NAIROBI, Kenya, Apr 24 – Nine police officers will face murder charges following arbitrary killings committed on diverse dates since 2015.
The Director of Public Prosecutions Noordin Haji has approved the charges, which also include misuse of firearms on the officers after an intensive investigation by the Independent Policing Oversight Authority, IPOA.
“In all the cases, the ODPP said there is sufficient evidence to sustain trial in a court of law,” said Anne Makori, IPOA Chairperson, in a statement to the media.
Fredrick Leliman, a former police officer who was suspended and put on trial for the murder of lawyer Willie Kimani, his client and driver in 2016 is also listed among the nine, for a separate incident in which he is accused of killing two traders–Jacob Mwenda Mbai and Elizabeth Nduku.
IPOA said Leliman will be charged alongside Stephen Lelei, a Chief Inspector of Police who was in charge of Mlolongo Police Station.
IPOA said of the deceased people, “They were shot by police officers who thereafter reported that they were responding to a planned robbery.” The incident occurred on May 27, 2016.
Six other police officers from Majiwa General Service Unit (GSU) camp are accused of killing Mary Chepkorir Kiprotich in Laikipia, during a raid on an illicit brew den in her house on August 3, 2015.
The officers are said to have assaulted her and took her to a police station, while unconscious only to realise that she was unable to wake up when they wanted to put her in the cells.
they are then said to have taken her to a nearby dispensary where they were informed that she was already dead. That is when they took her to the mortuary. A complaint was filed by her relatives who witnessed the beating, arrest and how she was carried into a police Landcruiser while unconscious.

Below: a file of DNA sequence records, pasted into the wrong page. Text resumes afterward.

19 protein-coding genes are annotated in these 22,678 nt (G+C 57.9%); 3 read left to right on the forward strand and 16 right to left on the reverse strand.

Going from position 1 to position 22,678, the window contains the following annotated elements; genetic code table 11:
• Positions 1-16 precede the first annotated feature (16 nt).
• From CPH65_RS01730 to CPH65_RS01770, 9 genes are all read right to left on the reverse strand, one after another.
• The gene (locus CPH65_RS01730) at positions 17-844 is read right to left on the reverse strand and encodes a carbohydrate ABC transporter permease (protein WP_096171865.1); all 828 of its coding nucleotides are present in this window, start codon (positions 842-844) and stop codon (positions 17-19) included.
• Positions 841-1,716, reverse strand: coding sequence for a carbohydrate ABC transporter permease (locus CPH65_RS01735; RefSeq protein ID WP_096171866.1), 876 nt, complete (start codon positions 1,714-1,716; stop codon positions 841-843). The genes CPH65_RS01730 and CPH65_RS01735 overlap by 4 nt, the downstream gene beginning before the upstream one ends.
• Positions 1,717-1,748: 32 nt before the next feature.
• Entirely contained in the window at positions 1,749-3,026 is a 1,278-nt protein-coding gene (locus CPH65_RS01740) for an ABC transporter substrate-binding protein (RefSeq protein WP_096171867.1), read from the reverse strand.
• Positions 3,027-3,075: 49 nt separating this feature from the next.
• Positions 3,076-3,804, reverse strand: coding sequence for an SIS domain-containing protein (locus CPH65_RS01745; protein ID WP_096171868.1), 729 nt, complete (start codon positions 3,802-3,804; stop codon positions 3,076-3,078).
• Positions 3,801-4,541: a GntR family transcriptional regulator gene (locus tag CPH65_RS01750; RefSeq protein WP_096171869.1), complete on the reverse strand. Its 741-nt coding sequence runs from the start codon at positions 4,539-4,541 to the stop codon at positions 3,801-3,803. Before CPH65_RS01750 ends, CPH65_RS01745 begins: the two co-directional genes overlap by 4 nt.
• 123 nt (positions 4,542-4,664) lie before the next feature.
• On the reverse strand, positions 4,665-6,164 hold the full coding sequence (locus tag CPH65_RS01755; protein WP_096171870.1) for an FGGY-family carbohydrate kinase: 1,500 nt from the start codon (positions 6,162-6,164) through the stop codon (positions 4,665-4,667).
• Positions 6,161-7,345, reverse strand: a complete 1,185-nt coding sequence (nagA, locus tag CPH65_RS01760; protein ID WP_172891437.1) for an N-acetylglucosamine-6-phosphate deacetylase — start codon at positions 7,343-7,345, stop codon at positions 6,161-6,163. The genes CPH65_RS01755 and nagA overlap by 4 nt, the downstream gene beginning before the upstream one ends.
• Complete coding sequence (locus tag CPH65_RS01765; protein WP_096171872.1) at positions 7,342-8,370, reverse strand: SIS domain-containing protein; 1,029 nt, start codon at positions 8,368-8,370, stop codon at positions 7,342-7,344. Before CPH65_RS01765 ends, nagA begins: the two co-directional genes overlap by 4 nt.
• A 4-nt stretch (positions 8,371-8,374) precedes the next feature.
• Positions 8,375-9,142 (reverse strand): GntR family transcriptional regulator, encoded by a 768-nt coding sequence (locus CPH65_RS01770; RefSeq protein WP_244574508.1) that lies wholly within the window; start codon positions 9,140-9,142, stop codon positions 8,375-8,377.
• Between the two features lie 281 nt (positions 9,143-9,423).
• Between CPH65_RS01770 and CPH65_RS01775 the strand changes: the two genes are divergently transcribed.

They officers include Inspector Harrison Mwa, Corporal John Kimweli Musau, Constable Linus Kipngetich Terer and Police Constable Joseph Mureithi.
The others are Police Constables David Kipkemoi and Magdalene Nachapai.
“The officers attached to Majiwa General Service Unit (GSU) camp had accompanied the area Chief in conducting an operation against the sale of illegal alcohol, during which she died,” Makori said in a statement.
The officers, the IPOA chairperson said “face an additional charge of unlawful use of firearm contrary to Section 26 A (1) (a) of the Firearms Act.”
The third incident, involving the death of Ali Sora Bonaya, occurred in North Horr, in Marsabit County on October 28, 2017.
On the fateful day, Bonaya is said to have gone to a nearby police station with his friends, as was the norm, to watch TV news in the evening.
But in the process, he is said to have reacted loudly to a news item, in what appeared to have offended a senior police officer who was in the group.
It is the senior officer who directed one of the police officers present to discipline him, and he did exactly that. Took him out and assaulted him, leaving him with serious internal injuries.
He then left with his friends, but kept complaining of internal injuries.
When he went back to file a formal complaint, officers on duty are said to have declined to take his report and he left, only to collapse and die the following day on October 30.
“Mr Bonaya collapsed and died at home, two days after he sustained injuries inflicted during an altercation at the local police station,” the IPOA Chairperson said.
In this incident, Constable Bernard Gachau will face murder while Sergeant James Mulwa will be charged with neglect of duty contrary to Section 128 of the Penal Code.
The latest development from IPOA comes at a time the National Police Service is on spot over cases of brutality and excessive use of force, including on the enforcement of the dusk to dawn curfew imposed to help prevent the spread of coronavirus that had infected more than 300 people by April 23. It had also claimed lives of 14 people.
Informed sources say there are over 80 cases already pending in court on police brutality after IPOA investigations, with more than 200 other files forwarded to the DPP for review.